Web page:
Sync music playlists to Android


MTP sucks hard, and none of the free linux music players seem to have a reliable method for syncing a library subset (such as a playlist) to another device. rsync plus SSH plus ADB (and a little light shell scripting) to the rescue!

the problem

I have music in my library that is not and will never be available on streaming services (well, not until it is cost-effective to stream Plex from the home that is ;o). Consequently I need to have that music copied onto my phone. The set of files is a subset of my entire library and is around 25GB. Wireless syncing is all well and good, but I don’t need the sync to be wireless and wired would be way faster.

the solution

write a shell script that takes the path of your music library and a playlist file as input, then rsync’s the files listed in the playlist over SSH to a localhost port. How in hell is that useful? Well, rather conveniently, ADB allows you to map a local port to one on your connected phone:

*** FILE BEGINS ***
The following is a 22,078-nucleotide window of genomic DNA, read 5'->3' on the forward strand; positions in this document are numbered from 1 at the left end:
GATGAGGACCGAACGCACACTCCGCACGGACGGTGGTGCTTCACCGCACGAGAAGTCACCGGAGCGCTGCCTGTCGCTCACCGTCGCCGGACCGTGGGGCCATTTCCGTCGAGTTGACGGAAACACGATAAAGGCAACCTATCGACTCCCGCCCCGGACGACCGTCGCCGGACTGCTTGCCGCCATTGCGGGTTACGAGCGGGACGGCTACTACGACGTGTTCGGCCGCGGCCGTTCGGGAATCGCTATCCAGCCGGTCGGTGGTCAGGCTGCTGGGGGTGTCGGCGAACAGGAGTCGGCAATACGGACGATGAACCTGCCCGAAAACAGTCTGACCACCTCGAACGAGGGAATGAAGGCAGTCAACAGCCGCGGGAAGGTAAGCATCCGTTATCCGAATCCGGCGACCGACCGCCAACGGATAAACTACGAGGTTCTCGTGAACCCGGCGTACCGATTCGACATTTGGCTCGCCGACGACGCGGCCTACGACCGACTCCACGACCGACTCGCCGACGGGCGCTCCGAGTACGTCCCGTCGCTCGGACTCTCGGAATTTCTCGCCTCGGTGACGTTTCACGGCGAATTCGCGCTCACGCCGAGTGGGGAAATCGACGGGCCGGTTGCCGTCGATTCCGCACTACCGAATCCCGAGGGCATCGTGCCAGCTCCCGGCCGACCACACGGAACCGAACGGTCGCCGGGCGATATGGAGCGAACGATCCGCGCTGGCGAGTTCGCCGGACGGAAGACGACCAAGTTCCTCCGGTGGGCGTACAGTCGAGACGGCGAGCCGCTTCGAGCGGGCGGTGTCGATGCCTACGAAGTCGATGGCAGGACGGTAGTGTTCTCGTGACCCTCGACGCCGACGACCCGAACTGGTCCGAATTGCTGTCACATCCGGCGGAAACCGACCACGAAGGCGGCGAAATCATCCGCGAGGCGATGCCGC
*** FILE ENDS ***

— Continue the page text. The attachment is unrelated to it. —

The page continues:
adb forward tcp:2222 tcp:2222

So as long as you have an SSH server running on your phone on that port (I use SSHelper) then the files will end up in SDCard/Music on the phone (this path is hard-coded in the script but obvious so can be changed). I get roughly 50MB/s transfer rate, which seems none too shabby; the whole 25GB playlist in around 11 minutes.

Scanning on Gentoo using a Lexmark MX310dn

SANE, the de facto linux scanning solution has only one open source driver (backend, in SANE parlance) that supports Lexmark scanner, and only a small number of USB models at that. Lexmark have released a closed-source SANE backend, available at their support site if you search for downloads related to the product you have. Unfortunately they do not offer a portage ebuild, only RPM or DEB packages so it takes a little more effort to get it installed and, at least in my case, needed a few further tweaks to get it operating.